The germ line approach has been utilized to produce a variety of CNS tumors in mice. For example, Reilly and colleagues found that GBM like lesions developed spontaneously in mice heterozygously deficient in both p53 and the neurofibromatosis-1 gene (nf1) [22]. Wetmore and colleagues reported that medulloblastoma development was accelerated in susceptible Ptc +/- mice by crossing them with p53 -/- homozygotes [23]. Additionally, Weiss and colleagues described a model of oligodendroglioma produced by crossing p53 +/- mice with mice which specifically overexpress EGF-R in oligodendrocytes [24].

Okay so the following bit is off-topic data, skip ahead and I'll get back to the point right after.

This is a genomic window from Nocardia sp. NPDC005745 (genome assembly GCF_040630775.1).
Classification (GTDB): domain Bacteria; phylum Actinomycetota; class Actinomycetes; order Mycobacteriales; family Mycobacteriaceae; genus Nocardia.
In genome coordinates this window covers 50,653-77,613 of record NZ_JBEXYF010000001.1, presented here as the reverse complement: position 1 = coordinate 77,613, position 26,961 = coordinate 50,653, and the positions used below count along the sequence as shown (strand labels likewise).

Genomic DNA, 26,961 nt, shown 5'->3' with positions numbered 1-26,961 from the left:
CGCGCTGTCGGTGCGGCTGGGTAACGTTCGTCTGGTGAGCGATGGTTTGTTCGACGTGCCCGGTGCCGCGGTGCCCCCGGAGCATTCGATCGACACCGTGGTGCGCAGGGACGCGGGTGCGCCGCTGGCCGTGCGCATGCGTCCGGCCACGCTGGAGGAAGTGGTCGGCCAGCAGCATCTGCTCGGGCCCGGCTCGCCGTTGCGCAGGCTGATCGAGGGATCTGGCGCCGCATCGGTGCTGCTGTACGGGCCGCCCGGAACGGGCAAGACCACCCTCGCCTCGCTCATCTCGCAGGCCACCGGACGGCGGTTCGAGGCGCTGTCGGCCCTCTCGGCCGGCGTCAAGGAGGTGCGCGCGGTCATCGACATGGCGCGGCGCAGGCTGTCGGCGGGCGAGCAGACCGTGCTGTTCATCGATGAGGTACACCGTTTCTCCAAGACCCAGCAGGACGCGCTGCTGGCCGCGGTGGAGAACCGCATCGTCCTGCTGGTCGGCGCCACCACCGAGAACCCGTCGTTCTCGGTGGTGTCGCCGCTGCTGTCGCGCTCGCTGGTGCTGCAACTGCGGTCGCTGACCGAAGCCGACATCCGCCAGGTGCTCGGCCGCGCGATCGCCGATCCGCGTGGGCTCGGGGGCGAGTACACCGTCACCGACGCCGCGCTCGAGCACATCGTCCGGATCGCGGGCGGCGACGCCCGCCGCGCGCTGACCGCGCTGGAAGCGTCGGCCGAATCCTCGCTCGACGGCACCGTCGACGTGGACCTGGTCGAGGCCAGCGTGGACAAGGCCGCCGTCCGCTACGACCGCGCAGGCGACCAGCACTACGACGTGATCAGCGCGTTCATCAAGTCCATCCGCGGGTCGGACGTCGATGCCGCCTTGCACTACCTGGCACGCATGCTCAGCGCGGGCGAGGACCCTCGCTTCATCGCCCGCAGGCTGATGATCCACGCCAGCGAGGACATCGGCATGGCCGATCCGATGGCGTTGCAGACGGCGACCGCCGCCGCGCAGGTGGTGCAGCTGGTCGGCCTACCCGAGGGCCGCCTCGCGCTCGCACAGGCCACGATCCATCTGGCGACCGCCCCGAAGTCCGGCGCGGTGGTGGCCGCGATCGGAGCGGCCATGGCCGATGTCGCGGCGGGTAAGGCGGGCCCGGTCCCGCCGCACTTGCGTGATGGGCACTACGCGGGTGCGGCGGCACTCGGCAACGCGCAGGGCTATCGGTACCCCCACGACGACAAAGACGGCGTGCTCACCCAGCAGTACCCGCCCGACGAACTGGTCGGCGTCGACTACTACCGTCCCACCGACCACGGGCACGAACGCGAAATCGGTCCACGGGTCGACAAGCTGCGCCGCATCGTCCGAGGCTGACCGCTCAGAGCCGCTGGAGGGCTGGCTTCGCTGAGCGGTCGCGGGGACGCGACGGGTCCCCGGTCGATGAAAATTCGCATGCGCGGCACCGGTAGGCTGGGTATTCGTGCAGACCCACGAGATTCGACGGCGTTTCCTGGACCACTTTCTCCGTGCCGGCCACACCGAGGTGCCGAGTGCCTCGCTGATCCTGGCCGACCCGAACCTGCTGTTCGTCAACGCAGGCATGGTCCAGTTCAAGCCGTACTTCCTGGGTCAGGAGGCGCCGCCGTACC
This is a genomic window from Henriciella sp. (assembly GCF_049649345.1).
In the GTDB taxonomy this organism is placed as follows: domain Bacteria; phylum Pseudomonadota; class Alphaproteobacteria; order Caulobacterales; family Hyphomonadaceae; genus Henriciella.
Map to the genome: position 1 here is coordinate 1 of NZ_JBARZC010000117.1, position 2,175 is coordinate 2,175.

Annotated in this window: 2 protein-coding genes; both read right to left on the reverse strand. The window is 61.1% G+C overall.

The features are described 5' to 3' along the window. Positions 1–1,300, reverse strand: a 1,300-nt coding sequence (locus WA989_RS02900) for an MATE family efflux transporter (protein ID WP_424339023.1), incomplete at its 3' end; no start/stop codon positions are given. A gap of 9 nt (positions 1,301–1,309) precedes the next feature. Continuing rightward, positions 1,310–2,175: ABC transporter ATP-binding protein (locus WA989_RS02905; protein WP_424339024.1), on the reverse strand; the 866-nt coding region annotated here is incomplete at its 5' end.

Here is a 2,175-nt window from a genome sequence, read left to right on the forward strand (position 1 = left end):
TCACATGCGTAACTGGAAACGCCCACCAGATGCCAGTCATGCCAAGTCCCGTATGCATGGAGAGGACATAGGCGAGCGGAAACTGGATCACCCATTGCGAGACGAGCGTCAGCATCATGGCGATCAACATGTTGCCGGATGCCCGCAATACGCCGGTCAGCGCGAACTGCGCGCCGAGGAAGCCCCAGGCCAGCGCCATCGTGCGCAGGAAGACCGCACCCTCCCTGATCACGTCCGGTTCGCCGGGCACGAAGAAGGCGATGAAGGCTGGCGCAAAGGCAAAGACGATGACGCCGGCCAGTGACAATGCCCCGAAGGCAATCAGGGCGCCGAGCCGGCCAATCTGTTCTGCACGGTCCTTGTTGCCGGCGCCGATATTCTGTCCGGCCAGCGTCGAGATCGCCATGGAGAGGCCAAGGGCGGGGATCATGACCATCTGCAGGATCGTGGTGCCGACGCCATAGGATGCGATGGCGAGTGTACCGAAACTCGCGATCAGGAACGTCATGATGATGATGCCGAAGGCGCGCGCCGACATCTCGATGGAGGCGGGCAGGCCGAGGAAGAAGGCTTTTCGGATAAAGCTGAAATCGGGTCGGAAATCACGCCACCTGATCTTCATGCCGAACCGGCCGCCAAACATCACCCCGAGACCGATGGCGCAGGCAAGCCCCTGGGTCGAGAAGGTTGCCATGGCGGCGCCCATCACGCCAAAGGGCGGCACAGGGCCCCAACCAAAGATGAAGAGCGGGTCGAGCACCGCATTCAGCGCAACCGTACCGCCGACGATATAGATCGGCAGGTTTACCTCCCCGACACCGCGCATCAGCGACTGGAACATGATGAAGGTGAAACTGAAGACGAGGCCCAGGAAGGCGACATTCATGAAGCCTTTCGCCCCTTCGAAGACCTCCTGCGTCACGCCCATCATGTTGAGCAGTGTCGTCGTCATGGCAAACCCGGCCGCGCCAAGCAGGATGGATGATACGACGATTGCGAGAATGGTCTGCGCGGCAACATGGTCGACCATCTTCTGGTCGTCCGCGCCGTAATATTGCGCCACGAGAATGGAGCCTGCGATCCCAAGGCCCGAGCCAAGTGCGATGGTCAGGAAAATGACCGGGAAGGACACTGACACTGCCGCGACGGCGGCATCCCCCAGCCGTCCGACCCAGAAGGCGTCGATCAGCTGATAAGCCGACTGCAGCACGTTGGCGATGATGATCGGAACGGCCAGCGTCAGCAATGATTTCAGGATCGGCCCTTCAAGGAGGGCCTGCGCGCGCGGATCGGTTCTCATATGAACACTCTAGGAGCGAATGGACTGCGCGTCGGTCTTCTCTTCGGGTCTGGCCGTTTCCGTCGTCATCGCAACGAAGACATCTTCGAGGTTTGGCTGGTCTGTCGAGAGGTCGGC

Given its central regulatory role in multiple cell processes, it is not surprising that germ line loss of p53 has immunological consequence. Most striking is the very high incidence of spontaneous lymphoma formation in both p53 +/- and p53 -/- mice, consistent with their Li Fraumeni-like genotype [25]. This is likely due to the key role p53 plays in lymphocyte differentiation, as it mediates an important checkpoint in early thymocyte development causing arrest at the CD4-CD8 double negative stage [26, 27], regulates the proliferation of pre-B-cells [28], and alters the patterns of expression of Fas on both precursor and mature lymphocytes [29]. Additionally, p53-deficient mice demonstrate impaired B-cell maturation and reduced immunoglobulin deposition in tumors, more rapid aging of the immune system, accumulation of memory T-cells [30], and significantly greater expression of cytokines such as IL-4, IL-6, IL-10, IFN-α [30], osteopontin, and growth/differentiation factor-15 (GDF-15) [31]. Paradoxically, loss of p53 also causes a number of proinflammatory changes at the cellular and organismal level [32]. As well, a large number of immunologically important molecules such as macrophage migration inhibitory factor (MIF) [33], IL-6 [34], IFN-α [35], IFN-β [36], and NF-κB [37] are known to mediate at least some of their effects through p53. In addition, thymocytes from p53 deficient mice demonstrate increased resistance to radiation induced apoptosis [38, 39], and p53 deficiency alters autoantibody levels in models of autoimmunity [40] as well as reduces mast cell susceptibility to IFN-γ induced apoptosis [41]. Given these observations, it seems likely that the pan-suppression of p53 activity introduced by the use of germ line p53 inactivation alters immune system function in a number of significant ways in these animals, limiting the use of these models for evaluating the effect of anti-tumor immunotherapies. Other research groups have shown that CNS tumors can be produced by cell-targeted introduction of viral antigens that suppress p53 activity. Probably the most immunologically correct method for accomplishing this are conditional knockout methods (described below), although a number of other methods exist. For example, Chiu and colleagues demonstrated that mice possessing an SV40 T-antigen transgene (which functionally inactivates Rb and p53), driven by the brain specific FGF-1B promoter, develop poorly differentiated tumors of the medulla and 4th ventricle which closely resemble primitive neuroectodermal tumors (PNET) [42]. An alternate approach, described by Krynska and colleagues, also produced PNET-like tumors by creating mice transgenic for the early region of the CY variant of the JC virus, which encodes a T-antigen that inhibits both p53 and Rb. To some extent, these models represent an improvement over germ line based models because they limit the effects of p53 inhibition to specific cells. However the introduction of viral antigens expressed in tumor cells, has great potential to alter the interaction of the immune systems with these tumors [43].